The Noises Your Chinchilla Can Make

Your adorable chinchilla is usually a quiet pet, but has the ability to make several noises. Don’t be surprised whenever they do so. Though chinchillas make noises whenever they nibble on something, shuffle about in their cage, or run in their exercise wheel, chinchillas use sounds to communicate with each other or whenever they react to something.

Since chinchillas are nocturnal, expect to hear most noises when they are active in the evenings. Though these are small-sounding noises, the noises that chinchillas make can either be as aggressive as a shrill squeaking or as tender as a cat’s purring. One of the common chinchilla noises to expect from your pet is a set of gentle grunts. Such a call usually signifies attention. It either wants to be noticed by another chinchilla or by its owner. Other noises to expect are teeth chattering usually after a meal. Chinchillas may grind their teeth after feeding to clean them. There is the occasional sneeze also that may happen during a rowdy dust bath.

Observed in their natural habitat, chinchillas are a social species, usually gathering in groups known as ‘herds.’ Aside from the usual socializing of mutual grooming or mating while in groups, they also keep watch over each other for possible lurking predators. A form of communication to tell that danger is nearby is either through a small bark or a series of short bursts or shrill cries. For your chinchilla, the usual predators it can encounter are mainly other house pets, like cats and dogs, and possibly house rats. Such a warning call usually signals fear or alarm. This is usually accompanied by uneasy scampering inside the cage. Without the presence of danger, a loud squeak can also signal that your pet is in pain. Possible situations that can cause this may either be rough handling by the owner, it getting caught in spokes or gaps in the cage, or while fighting with other chinchillas in the cage. Consider that though chinchillas may be social, they can also be territorial and scuffle for space.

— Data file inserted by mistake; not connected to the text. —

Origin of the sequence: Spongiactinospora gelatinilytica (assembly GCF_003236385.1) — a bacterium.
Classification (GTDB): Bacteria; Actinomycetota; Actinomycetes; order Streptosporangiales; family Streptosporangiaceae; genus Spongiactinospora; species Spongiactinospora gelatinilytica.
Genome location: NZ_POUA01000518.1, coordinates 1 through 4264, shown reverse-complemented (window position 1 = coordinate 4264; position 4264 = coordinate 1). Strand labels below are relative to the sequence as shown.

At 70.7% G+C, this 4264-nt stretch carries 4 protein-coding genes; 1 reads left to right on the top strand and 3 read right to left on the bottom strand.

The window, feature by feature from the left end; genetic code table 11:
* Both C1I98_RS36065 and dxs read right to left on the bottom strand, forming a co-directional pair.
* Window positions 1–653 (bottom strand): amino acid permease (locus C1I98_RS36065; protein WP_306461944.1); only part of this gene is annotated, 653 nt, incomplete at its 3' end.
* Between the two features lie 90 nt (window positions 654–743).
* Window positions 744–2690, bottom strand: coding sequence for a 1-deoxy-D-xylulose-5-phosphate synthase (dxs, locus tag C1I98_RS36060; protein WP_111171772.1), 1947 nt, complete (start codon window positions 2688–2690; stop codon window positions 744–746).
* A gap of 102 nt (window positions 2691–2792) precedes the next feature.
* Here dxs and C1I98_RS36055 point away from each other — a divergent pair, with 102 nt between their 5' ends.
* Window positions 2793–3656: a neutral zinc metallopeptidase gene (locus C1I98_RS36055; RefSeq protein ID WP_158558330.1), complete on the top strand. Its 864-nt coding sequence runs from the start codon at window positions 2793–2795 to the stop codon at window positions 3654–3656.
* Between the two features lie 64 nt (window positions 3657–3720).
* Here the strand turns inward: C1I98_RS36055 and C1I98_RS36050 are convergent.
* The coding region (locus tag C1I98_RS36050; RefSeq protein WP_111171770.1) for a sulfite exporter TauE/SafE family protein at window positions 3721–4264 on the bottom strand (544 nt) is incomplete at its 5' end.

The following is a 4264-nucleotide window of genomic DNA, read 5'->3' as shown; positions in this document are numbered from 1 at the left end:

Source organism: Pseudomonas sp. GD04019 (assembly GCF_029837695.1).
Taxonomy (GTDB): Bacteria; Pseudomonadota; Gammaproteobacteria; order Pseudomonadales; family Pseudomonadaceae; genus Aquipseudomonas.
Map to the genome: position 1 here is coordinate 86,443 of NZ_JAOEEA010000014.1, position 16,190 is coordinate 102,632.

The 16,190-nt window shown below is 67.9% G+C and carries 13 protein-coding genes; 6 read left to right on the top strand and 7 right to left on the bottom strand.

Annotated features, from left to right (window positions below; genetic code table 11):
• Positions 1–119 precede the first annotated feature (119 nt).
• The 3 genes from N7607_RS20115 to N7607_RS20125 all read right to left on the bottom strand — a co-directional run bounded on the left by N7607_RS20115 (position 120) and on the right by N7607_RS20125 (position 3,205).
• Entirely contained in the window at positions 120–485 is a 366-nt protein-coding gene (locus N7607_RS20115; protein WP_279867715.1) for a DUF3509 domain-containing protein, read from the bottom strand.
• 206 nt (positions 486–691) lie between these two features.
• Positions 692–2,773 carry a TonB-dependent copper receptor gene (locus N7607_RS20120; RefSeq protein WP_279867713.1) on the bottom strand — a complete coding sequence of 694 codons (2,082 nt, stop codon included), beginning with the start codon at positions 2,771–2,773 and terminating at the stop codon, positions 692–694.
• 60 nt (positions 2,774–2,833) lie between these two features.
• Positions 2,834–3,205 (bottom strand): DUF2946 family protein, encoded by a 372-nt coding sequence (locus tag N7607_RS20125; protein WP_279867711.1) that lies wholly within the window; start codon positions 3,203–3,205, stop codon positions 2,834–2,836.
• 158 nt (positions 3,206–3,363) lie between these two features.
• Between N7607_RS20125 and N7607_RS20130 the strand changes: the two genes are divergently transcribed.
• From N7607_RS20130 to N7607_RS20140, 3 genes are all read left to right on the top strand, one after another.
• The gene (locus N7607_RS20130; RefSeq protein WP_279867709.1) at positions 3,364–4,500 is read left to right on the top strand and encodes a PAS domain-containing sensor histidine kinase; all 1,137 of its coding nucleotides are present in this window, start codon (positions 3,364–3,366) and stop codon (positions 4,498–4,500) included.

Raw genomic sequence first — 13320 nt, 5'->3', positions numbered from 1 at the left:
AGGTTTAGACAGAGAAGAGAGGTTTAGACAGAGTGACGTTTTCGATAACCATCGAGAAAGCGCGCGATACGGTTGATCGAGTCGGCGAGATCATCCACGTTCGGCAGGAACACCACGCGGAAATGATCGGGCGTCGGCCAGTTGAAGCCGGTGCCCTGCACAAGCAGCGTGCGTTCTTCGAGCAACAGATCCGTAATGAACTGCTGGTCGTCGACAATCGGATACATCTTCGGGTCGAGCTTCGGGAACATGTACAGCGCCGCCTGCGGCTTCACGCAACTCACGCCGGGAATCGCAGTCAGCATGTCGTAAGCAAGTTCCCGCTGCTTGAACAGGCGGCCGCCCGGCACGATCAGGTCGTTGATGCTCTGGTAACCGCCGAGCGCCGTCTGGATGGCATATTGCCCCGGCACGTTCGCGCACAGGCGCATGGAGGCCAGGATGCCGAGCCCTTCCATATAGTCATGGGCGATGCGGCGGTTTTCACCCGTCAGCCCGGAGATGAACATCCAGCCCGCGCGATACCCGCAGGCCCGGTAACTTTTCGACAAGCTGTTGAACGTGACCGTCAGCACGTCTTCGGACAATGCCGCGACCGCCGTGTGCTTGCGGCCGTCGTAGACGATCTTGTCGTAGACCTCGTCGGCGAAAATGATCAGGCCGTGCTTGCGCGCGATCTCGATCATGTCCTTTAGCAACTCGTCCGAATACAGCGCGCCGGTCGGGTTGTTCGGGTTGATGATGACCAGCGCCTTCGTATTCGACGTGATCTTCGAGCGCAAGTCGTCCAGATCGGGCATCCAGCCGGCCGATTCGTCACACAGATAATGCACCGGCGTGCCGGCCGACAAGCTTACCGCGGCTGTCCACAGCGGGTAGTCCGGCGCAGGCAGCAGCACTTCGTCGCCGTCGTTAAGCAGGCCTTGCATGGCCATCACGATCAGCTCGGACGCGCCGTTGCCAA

While handling your pet chinchilla, be very careful when you begin to hear their teeth chatter. Usually this signifies irritation. This can be observed together with how your pet reacts when being picked-up. It either tries to run away from you or tries to hide itself when it sees your hand. Also, since sudden movement and loud noises can irritate them, it is always best to not handle them immediately after or while these noises are still heard. Wait till the noises stop or when your pet begins to calm down. When comfortable, curious, or in a playful mood, chinchillas usually let out gentle cooing and chirping. Squeaks during mating, even though high in pitch, are usually less aggressive compared to when they are annoyed. To avoid confusion, carefully observe how your chinchillas move. Fighting and mating are usually easily told apart.

Chinchilla care also requires certain knowledge of chinchilla noises. By being aware of the noises your chinchilla makes and being able to distinguish the various noises it produces, you can handle your chinchilla in a better way. Knowing what they are can also help you not be alarmed or surprised whenever you get to hear such noises. More so, always try to read your pet’s body language whenever it makes a peep. That way, you will know if it’s being aggressive, violent, uncomfortable or just plain playful.